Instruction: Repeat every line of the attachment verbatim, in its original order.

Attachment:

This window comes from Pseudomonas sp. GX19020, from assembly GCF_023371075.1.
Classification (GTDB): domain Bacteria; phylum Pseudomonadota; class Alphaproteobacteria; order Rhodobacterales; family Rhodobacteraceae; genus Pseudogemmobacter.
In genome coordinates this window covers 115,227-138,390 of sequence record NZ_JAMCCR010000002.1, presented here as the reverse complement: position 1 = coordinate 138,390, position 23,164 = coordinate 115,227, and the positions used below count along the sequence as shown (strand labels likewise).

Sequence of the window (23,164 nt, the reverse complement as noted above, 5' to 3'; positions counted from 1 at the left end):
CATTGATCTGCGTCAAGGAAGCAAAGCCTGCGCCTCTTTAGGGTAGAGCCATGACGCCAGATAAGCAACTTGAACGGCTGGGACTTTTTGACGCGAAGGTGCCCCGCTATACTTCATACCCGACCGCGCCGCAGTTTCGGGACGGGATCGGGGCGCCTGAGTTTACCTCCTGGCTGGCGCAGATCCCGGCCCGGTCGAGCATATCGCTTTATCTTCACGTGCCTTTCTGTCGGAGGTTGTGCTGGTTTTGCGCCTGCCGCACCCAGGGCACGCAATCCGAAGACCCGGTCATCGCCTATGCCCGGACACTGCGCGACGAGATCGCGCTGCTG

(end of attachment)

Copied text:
This window comes from Pseudomonas sp. GX19020, from assembly GCF_023371075.1.
Classification (GTDB): domain Bacteria; phylum Pseudomonadota; class Alphaproteobacteria; order Rhodobacterales; family Rhodobacteraceae; genus Pseudogemmobacter.
In genome coordinates this window covers 115,227-138,390 of sequence record NZ_JAMCCR010000002.1, presented here as the reverse complement: position 1 = coordinate 138,390, position 23,164 = coordinate 115,227, and the positions used below count along the sequence as shown (strand labels likewise).

Sequence of the window (23,164 nt, the reverse complement as noted above, 5' to 3'; positions counted from 1 at the left end):
CATTGATCTGCGTCAAGGAAGCAAAGCCTGCGCCTCTTTAGGGTAGAGCCATGACGCCAGATAAGCAACTTGAACGGCTGGGACTTTTTGACGCGAAGGTGCCCCGCTATACTTCATACCCGACCGCGCCGCAGTTTCGGGACGGGATCGGGGCGCCTGAGTTTACCTCCTGGCTGGCGCAGATCCCGGCCCGGTCGAGCATATCGCTTTATCTTCACGTGCCTTTCTGTCGGAGGTTGTGCTGGTTTTGCGCCTGCCGCACCCAGGGCACGCAATCCGAAGACCCGGTCATCGCCTATGCCCGGACACTGCGCGACGAGATCGCGCTGCTG